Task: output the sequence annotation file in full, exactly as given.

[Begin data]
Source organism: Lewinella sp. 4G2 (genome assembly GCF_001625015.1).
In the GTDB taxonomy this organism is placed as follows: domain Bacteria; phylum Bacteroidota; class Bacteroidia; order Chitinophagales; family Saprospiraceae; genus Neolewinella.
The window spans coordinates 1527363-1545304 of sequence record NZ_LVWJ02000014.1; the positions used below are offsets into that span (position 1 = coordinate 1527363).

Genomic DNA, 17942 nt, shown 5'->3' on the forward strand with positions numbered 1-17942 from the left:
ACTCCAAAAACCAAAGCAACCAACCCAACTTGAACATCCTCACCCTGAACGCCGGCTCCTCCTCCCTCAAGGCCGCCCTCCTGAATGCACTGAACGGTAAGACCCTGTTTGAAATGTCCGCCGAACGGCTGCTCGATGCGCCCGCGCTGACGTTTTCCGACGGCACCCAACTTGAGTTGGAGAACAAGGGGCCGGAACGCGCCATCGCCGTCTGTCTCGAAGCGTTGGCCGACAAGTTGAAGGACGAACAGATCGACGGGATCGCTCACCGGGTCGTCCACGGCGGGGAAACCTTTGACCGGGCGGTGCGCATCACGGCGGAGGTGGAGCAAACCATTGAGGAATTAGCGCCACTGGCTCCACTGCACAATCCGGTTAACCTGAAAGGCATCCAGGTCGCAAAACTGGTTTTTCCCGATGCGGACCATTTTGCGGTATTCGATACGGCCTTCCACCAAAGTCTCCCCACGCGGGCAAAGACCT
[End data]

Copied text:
Source organism: Lewinella sp. 4G2 (genome assembly GCF_001625015.1).
In the GTDB taxonomy this organism is placed as follows: domain Bacteria; phylum Bacteroidota; class Bacteroidia; order Chitinophagales; family Saprospiraceae; genus Neolewinella.
The window spans coordinates 1527363-1545304 of sequence record NZ_LVWJ02000014.1; the positions used below are offsets into that span (position 1 = coordinate 1527363).

Genomic DNA, 17942 nt, shown 5'->3' on the forward strand with positions numbered 1-17942 from the left:
ACTCCAAAAACCAAAGCAACCAACCCAACTTGAACATCCTCACCCTGAACGCCGGCTCCTCCTCCCTCAAGGCCGCCCTCCTGAATGCACTGAACGGTAAGACCCTGTTTGAAATGTCCGCCGAACGGCTGCTCGATGCGCCCGCGCTGACGTTTTCCGACGGCACCCAACTTGAGTTGGAGAACAAGGGGCCGGAACGCGCCATCGCCGTCTGTCTCGAAGCGTTGGCCGACAAGTTGAAGGACGAACAGATCGACGGGATCGCTCACCGGGTCGTCCACGGCGGGGAAACCTTTGACCGGGCGGTGCGCATCACGGCGGAGGTGGAGCAAACCATTGAGGAATTAGCGCCACTGGCTCCACTGCACAATCCGGTTAACCTGAAAGGCATCCAGGTCGCAAAACTGGTTTTTCCCGATGCGGACCATTTTGCGGTATTCGATACGGCCTTCCACCAAAGTCTCCCCACGCGGGCAAAGACCT